The Inglewood yard was underlain by clay loam with lenses of sand and fine gravel and underlain by coarse gravel. The plant had a dry pan crusher and
Potts soft-mud brick machine. Drying sheds were used for air-drying the brick. The brick was fired in 4 field kilns using oil. The 5 round kilns on
the property from a previous owner were not used. The plant capacity was 40,000 bricks per day. Common and sewer brick were manufactured. Paye was the
yard foreman in 1927.
In an effort to compete in the Los Angeles brick market, the company in 1902, announced a cut in the price of its common brick from $6 and $7 per thousand to $5.50 and $6.50 per thousand. The company claimed that the price cut was to offset the increase in the price of labor in the building trades. Standard bricks were used in the Los Angeles region.
In 1934, the company announced a new brick, developed by Otto A. Steuer, in which they named it the "S.O.S." brick for "System of Safety," where a steel rod was embedded in a horizontal groove in the brick at every fourth course, and these were tied together with steel clamps to vertical tie rods, making the entire wall a solid mass. These bricks were first put into the Sunfax Mart, which was located at the southeast corner of Sunset and Fairfax boulevards in Los Angeles.
With declining demand for building bricks in the late 1930s, even the S.O.S. brick did not save the company, which was forced to close its Inglewood yard in 1936.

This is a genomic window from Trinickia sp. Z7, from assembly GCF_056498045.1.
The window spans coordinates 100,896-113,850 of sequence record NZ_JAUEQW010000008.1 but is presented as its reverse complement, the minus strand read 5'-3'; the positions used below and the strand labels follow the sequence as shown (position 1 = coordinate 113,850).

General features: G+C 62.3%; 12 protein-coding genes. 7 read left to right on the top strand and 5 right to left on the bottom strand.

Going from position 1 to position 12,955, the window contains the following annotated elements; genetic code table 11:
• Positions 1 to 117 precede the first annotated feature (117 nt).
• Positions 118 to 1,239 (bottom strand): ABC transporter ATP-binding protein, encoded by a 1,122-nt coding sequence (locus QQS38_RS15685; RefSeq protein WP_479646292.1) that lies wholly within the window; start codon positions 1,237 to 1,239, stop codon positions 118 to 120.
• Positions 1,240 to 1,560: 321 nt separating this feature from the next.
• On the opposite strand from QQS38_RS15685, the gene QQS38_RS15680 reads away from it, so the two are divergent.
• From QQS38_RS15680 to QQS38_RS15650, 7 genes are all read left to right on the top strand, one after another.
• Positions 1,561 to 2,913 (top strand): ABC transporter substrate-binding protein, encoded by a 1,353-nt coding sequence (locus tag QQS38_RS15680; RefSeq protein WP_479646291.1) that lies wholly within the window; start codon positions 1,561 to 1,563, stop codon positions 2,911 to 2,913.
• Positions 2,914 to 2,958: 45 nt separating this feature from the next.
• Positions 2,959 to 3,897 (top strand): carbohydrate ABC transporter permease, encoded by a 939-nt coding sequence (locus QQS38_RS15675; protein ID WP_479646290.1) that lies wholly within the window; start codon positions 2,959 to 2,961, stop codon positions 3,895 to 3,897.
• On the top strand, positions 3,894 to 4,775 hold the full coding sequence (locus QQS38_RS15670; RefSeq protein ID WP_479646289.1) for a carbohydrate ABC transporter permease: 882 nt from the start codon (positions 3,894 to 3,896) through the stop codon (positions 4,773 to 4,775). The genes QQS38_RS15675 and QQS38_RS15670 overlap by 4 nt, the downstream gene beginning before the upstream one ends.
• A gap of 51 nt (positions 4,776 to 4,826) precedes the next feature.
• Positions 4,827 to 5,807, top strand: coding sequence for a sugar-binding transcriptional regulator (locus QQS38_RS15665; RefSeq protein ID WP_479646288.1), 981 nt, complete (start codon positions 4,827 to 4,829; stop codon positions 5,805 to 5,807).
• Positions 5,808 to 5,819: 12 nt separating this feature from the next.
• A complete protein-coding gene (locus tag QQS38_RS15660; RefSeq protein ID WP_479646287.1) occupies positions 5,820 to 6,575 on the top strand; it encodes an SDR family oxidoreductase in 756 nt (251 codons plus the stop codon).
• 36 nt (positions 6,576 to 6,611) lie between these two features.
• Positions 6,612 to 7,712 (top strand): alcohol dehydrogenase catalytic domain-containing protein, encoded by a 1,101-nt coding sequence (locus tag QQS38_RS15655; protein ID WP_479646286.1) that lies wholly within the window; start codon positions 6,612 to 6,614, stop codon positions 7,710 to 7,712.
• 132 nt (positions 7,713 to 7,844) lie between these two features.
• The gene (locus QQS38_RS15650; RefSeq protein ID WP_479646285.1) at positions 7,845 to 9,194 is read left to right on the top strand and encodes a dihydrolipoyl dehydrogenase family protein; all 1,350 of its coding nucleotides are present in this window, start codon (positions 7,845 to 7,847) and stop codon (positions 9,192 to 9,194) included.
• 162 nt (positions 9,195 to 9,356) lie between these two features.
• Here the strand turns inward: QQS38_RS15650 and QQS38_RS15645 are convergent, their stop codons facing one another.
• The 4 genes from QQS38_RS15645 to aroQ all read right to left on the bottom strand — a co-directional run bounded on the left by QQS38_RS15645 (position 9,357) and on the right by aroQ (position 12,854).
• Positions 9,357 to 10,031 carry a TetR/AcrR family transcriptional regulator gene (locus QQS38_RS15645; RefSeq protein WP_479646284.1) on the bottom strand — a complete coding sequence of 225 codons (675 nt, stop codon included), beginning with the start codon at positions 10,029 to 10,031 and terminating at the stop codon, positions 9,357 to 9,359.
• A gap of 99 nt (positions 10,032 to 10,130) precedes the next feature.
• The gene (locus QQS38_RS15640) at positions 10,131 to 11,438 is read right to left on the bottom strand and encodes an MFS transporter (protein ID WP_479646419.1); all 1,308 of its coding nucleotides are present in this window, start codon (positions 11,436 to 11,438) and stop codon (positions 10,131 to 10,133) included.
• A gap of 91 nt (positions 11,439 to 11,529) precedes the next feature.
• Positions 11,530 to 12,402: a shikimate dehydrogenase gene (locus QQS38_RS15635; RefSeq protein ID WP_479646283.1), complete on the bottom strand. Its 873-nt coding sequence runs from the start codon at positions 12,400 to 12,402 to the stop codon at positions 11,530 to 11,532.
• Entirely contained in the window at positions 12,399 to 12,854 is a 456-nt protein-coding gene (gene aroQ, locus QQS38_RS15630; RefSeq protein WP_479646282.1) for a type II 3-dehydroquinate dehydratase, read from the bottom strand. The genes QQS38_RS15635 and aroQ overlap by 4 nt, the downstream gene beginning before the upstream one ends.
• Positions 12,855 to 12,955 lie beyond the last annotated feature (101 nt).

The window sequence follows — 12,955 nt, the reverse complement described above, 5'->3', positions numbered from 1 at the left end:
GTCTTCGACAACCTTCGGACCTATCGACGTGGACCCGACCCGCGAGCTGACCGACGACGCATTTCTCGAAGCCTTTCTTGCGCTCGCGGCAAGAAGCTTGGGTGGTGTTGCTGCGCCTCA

The Standard Inglewood common brick is orange-red and mostly uniform in color. The surface has a fine coat of quartz sand. The edges and corners are
dull. The sides display irregular lumps or patches of clay and minor pits. The top face is very rough and highly pitted with deep holes and a longitudinal
strike. The bottom face is flat and even with transverse grooves. The marked bottom face contains a rectangular frog with beveled sides that measures
7 3/16 in length, 1 7/8 in height, and 3/16 in depth. Centered in the bottom of the frog is the name STANDARD in raised block letters that span 6 1/2
inches and stand 1 1/16 inches in height. The interior contains about 5 percent subrounded white quartz and granite, specks of black iron oxide, all less
than 1/4 inch in diameter, lumps of clay range up to 1/2 inch in diameter, in a porous, orange-red, sandy clay body. This brick was made using the soft-mud process. Length 8 5/8, width 4,
height 2 1/4 inches.
Aubrey, Lewis E., The Structural and Industrial Materials of California, California Mining Bureau Bulletin 38, p. 249.
Boalich, E.S., Castello, W.O., Huguenin, Emile, Logan, C.A., and Tucker, W.B., The Clay Industry In California, California State Mining Bureau Preliminary Report 7, 1920, p. 62.
Brick and Clay Record, v. 15, no. 5, 1902, p. 204.
Brick and Clay Record, v. 16, no. 4, 1902, p. 199.
Brick and Clay Record, v. 16, no. 5, 1902, p. 238.
Brick and Clay Record, v. 22, no. 2, 1905, p. 107.
Brick and Clay Record, v. 26, no. 4, 1907, p. 190.
Dietrich, Waldemar F., The Clay Resources and the Ceramic Industry of California, California State Mining Bureau Bulletin 99, 1928, p. 120.
Inglewood City Directory, 1923-1924.
Inglewood City Directory, 1925.
Inglewood City Directory, 1927.
Inglewood City Directory, 1928.
Inglewood City Directory, 1929.
Los Angeles City Directory, 1936.
Merrill, F.J.H., Los Angeles County, Orange County, Riverside County, California State Mining Bureau 15th Report of the State Mineralogist, part 4, 1917, p. 461-589.
New Design of Brick Evolved, Los Angeles Times, July 1, 1934, p. 15.
Zillgitt, Constance E., Men Who Made Inglewood, 1924.
Contact Dan Mosier at email@example.com.